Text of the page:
The consecrated Host is the body and blood of Christ. The “wafer” is, really and truly, the body and blood of Christ, as the wine becomes, really and truly, the body and blood of Christ. Communion is not an Icon of those events, but rather their Re-Presentation.

  5. “If someone would defecate on a picture of your mother, they are not evacuating on your mother. That does not make it all right.”

    But the difference is: Jesus is not **your** savior, but everyone's in theory. Or say, an image of God, to make it more inclusive. You might say that a person would not piss on an image of his own God, or that it is blasphemy — but perhaps his God, or his concept of Jesus, would permit him to do so, perhaps require him to do so. (For instance, if he thinks Jesus is against idolatry, or the worshiping of symbols as if those symbols are any where near capable of drawing a picture of such an omnipresent, all powerful, HUGE God.)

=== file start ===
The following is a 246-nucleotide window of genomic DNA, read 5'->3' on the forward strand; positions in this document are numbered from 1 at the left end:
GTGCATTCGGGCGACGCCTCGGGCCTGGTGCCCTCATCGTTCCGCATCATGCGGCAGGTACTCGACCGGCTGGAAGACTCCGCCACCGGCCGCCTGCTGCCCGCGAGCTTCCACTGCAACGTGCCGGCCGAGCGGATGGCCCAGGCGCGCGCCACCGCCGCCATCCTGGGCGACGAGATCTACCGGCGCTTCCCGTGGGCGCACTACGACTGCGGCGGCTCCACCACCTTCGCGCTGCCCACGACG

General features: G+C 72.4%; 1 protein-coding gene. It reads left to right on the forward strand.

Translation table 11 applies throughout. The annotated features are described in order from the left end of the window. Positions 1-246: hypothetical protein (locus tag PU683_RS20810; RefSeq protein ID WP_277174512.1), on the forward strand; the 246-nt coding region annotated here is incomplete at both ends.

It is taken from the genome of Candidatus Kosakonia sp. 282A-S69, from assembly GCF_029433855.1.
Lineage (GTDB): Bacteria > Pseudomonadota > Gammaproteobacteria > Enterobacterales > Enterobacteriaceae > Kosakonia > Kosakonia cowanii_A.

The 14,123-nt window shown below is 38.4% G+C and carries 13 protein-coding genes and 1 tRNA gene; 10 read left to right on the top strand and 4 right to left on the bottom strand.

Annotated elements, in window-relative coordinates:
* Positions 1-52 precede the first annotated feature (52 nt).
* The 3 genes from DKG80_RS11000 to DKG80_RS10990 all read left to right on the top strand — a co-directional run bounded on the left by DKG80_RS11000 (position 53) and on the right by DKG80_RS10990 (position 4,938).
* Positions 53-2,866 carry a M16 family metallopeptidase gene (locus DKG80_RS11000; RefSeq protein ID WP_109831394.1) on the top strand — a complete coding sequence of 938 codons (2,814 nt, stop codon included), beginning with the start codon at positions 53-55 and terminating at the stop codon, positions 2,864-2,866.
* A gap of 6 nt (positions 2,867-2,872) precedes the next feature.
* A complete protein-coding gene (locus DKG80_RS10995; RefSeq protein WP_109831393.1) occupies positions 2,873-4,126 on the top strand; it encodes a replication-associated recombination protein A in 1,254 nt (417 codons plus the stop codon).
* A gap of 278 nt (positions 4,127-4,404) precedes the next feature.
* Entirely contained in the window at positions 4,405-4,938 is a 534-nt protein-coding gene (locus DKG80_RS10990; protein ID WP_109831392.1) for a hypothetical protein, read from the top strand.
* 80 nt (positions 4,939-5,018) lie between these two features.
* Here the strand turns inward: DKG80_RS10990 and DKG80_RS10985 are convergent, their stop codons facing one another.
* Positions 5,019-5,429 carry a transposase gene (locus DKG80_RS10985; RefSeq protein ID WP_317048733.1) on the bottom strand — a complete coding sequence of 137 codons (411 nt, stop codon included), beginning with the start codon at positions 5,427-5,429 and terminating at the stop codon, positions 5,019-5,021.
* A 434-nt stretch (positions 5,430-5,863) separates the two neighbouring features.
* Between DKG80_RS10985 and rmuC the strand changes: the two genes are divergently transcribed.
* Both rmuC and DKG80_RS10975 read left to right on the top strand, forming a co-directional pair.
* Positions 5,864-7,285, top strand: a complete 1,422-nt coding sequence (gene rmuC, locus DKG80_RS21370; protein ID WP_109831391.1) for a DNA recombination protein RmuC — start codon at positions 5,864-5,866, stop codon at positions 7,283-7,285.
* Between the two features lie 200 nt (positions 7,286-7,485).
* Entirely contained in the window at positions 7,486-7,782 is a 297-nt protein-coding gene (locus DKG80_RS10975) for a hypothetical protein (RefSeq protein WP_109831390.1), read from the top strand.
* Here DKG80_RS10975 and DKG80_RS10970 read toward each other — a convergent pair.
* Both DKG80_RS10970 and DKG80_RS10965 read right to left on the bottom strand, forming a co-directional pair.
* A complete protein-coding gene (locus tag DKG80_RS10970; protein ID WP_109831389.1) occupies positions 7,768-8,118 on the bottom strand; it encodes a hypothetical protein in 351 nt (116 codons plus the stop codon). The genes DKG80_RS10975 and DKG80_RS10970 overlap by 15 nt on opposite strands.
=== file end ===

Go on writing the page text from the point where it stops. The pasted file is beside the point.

From your answer about the wafer, and your agreement that believing the idol means worshiping the idol as if it were god, it would seem that Communion is an idolatrous affair.

    BTW, I'm not trying to disparage your faith, but only seeking a better guidance toward it.

  6. Curtis,

    This reply seems to focus on semantics, so it may not be useful. But nonetheless…

    “But the difference is: Jesus is not **your** savior, but everyone's in theory”

    Well, both, Christ is my personal savior — as He is to everyone.

    “but perhaps his God, or his concept of Jesus, would permit him to do so, perhaps require him to do so.”

    Perhaps. One aspect of the Koran Gitmo/desecration riots was Taliban and Qaedist guerrillas attacking protesters, as they consider it shirk (idolatry) to in any way venerate physical ink-and-paper.